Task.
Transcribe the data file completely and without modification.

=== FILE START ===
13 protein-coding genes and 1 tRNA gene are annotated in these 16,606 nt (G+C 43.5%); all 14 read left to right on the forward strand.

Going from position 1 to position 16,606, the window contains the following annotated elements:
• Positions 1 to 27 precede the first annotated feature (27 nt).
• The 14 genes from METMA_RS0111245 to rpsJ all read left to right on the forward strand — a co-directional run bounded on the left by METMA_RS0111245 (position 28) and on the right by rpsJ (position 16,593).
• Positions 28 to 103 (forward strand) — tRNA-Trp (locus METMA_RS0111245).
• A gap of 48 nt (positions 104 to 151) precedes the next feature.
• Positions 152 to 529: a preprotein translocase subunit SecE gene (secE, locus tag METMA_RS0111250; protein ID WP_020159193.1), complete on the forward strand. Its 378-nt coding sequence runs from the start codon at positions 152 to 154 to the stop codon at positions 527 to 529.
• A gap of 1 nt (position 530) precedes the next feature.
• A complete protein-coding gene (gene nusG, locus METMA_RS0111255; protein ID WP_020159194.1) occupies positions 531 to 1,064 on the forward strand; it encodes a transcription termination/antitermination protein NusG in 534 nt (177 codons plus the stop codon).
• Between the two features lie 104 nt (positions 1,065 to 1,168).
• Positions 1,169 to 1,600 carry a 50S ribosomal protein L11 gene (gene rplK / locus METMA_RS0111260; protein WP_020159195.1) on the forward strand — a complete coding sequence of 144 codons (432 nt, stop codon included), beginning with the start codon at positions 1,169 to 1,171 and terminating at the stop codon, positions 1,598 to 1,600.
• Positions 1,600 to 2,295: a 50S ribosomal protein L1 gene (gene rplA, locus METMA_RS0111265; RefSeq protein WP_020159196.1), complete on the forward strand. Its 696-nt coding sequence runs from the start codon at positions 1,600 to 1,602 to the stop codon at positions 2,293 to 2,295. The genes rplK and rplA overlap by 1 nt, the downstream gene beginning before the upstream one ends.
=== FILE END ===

13 protein-coding genes and 1 tRNA gene are annotated in these 16,606 nt (G+C 43.5%); all 14 read left to right on the forward strand.

Going from position 1 to position 16,606, the window contains the following annotated elements:
• Positions 1 to 27 precede the first annotated feature (27 nt).
• The 14 genes from METMA_RS0111245 to rpsJ all read left to right on the forward strand — a co-directional run bounded on the left by METMA_RS0111245 (position 28) and on the right by rpsJ (position 16,593).
• Positions 28 to 103 (forward strand) — tRNA-Trp (locus METMA_RS0111245).
• A gap of 48 nt (positions 104 to 151) precedes the next feature.
• Positions 152 to 529: a preprotein translocase subunit SecE gene (secE, locus tag METMA_RS0111250; protein ID WP_020159193.1), complete on the forward strand. Its 378-nt coding sequence runs from the start codon at positions 152 to 154 to the stop codon at positions 527 to 529.
• A gap of 1 nt (position 530) precedes the next feature.
• A complete protein-coding gene (gene nusG, locus METMA_RS0111255; protein ID WP_020159194.1) occupies positions 531 to 1,064 on the forward strand; it encodes a transcription termination/antitermination protein NusG in 534 nt (177 codons plus the stop codon).
• Between the two features lie 104 nt (positions 1,065 to 1,168).
• Positions 1,169 to 1,600 carry a 50S ribosomal protein L11 gene (gene rplK / locus METMA_RS0111260; protein WP_020159195.1) on the forward strand — a complete coding sequence of 144 codons (432 nt, stop codon included), beginning with the start codon at positions 1,169 to 1,171 and terminating at the stop codon, positions 1,598 to 1,600.
• Positions 1,600 to 2,295: a 50S ribosomal protein L1 gene (gene rplA, locus METMA_RS0111265; RefSeq protein WP_020159196.1), complete on the forward strand. Its 696-nt coding sequence runs from the start codon at positions 1,600 to 1,602 to the stop codon at positions 2,293 to 2,295. The genes rplK and rplA overlap by 1 nt, the downstream gene beginning before the upstream one ends.